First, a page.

What is the difference between a tsunami and a tidal wave?
Although both are sea waves, a tsunami and a tidal wave are two different and unrelated phenomena. A tidal wave is a shallow water wave caused by the gravitational interactions between the Sun, Moon, and Earth. ("Tidal wave" was used in earlier times to describe what we now call a tsunami.) A tsunamis is an ocean wave triggered by large earthquakes that occur near or under the ocean, volcanic eruptions, submarine landslides, or by onshore landslides in which large volumes of debris fall into the water.
50-Year-Old Mystery Solved: Seafloor Mapping Reveals Cause of 1964 Tsunami that Destroyed Alaskan Village
Minutes after the 1964 magnitude-9.2 Great Alaska Earthquake began shaking, a series of tsunami waves swept through the village of Chenega in Prince William Sound, destroying all but two of the buildings and killing 23 of the 75 inhabitants.
Are American Cities Prepared For Massive Tsunamis?
An extensive sedimentary deposit formed by a tsunami in 1946 was recently discovered at Pillar Point Marsh near Half Moon Bay, California. While there were photos and eyewitness accounts of the tsunami and resulting damage at the time, finding the tangible evidence in the geologic record is an important part of assessing the long-term hazard of tsunamis on California coastal communities.
The fearsome aftermath of a tsunami striking California might cost at least $3.4 billion to repair, but neither of the state's nuclear power plants would be damaged, suggests a new analysis that could help officials and the public prepare for a tsunami and reduce risks before any such disasters happen.
The Indian Ocean tsunami that claimed a quarter million lives was not the first nor last of its kind, according to reports in the October 30 issue of the scientific journal Nature.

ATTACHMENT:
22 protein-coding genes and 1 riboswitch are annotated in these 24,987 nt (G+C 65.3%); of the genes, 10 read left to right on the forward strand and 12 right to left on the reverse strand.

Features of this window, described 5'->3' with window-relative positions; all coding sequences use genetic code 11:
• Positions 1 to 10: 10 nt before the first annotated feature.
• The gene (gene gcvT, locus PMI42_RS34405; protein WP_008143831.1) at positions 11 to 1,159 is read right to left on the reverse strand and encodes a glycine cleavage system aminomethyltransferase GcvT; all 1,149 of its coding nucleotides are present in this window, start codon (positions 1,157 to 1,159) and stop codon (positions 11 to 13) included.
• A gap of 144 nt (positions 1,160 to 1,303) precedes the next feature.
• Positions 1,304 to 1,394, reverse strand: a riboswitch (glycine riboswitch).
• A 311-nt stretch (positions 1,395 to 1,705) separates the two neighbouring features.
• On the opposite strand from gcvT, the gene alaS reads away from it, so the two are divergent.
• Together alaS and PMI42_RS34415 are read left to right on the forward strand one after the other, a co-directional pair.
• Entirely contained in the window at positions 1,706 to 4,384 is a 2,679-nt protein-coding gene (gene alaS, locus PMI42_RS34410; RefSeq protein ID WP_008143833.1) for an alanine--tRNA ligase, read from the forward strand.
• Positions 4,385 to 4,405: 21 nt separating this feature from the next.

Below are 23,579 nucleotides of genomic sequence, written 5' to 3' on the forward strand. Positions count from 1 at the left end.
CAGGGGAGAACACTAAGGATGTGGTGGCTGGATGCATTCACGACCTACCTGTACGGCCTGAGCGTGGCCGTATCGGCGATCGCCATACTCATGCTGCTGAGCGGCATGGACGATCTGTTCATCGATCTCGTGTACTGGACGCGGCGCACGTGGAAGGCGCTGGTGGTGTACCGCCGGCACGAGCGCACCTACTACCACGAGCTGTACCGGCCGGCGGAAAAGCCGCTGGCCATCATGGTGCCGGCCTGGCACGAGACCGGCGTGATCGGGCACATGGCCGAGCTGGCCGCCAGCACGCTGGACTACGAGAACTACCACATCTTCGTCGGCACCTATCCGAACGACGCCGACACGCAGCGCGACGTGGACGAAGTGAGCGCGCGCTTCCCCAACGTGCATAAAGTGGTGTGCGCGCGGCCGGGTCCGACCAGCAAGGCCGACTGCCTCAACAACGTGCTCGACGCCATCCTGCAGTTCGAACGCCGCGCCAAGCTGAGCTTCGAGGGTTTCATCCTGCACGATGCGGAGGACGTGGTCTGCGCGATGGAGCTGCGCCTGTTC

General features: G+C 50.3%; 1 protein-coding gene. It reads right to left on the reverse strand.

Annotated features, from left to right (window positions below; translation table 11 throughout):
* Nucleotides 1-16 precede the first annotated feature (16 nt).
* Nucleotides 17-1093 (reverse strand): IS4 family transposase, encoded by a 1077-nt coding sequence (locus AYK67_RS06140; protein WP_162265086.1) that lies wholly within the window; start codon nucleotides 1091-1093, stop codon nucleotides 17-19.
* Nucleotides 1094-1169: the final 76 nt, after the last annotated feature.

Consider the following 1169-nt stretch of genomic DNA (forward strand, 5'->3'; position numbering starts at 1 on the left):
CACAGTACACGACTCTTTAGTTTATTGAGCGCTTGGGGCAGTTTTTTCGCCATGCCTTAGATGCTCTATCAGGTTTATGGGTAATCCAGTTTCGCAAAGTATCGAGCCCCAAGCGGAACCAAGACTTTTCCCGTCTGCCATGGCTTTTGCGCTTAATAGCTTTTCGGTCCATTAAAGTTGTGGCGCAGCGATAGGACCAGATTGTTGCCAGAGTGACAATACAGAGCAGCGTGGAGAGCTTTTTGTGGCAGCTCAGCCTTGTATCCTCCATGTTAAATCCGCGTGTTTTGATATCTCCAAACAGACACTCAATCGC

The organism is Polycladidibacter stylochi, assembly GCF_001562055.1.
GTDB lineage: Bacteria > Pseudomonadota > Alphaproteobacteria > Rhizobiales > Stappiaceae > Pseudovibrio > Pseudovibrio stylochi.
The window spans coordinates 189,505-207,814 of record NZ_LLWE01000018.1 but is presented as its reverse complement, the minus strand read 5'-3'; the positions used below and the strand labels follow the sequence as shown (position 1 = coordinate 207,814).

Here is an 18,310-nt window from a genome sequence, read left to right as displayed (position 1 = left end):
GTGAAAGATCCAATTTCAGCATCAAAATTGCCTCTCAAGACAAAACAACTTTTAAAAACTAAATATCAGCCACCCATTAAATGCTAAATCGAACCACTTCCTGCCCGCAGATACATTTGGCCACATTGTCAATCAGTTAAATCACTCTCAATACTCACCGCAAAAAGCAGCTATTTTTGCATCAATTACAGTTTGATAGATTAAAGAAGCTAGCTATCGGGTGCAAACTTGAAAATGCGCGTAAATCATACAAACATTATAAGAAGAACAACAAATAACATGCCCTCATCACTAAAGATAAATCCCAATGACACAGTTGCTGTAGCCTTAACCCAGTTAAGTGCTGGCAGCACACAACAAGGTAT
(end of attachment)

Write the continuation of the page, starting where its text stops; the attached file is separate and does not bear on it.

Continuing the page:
Reston, VA – Learn how scientific assessment of earthquakes and tsunamis can reduce risk and the loss of life and property when natural hazards strike.
Preparing for Tsunami Hazards on Washington’s Pacific Coast
Animation of what a potential tsunami would look like generated from a large and hypothetical magnitude 9 subduction earthquake in the U.S. Pacific Northwest. The height of the tsunami waves is exaggerated compared to the land surface. Credit: Eric Geist, USGS
A presentation on "Unusual Sources of Tsunamis From Krakatoa to Monterey Bay" by Eric Geist, USGS Research Geophysicist
- Not all tsunamis are generated by earthquakes.
- Tsunamis can be caused by volcanoes, landslides, and even atmospheric disturbances
- Data from tide gauges can help unravel the complex physics of these sources
Photograph showing the impact of a large wave at the south shore of Laysan Island, with endangered Laysan teal in the foreground.
Location: Laysan Islands (Northwestern Hawaiian Islands).
How geology is reducing tsunami risk
by Bruce Jaffe, USGS Research Oceanographer
- Improvements in tsunamis warnings since the 2004 Indian Ocean devastation.
- Is California vulnerable to tsunamis?
- What is the geologic calling card of a tsunami?
- How does the geologic record foretell of future
Tsunamis are devastating. Usually associated with earthquakes in the Pacific, these giant surges of oceanic water can kill thousands and do billions of dollars of damage in minutes. Surprisingly, most people in Oregon are not aware of the tsunami history and hazard along our very own coast. Listen in as we examine the science of tsunamis and sit down for a special...
Extensive damage to buildings and roads, and large boats washed far ashore, provide valuable information to tsunami researchers. Here, in Natori, Japan, south of Sendai, the height of damage indicates that the water flow from the tsunami wave was about 10 meters (33 feet).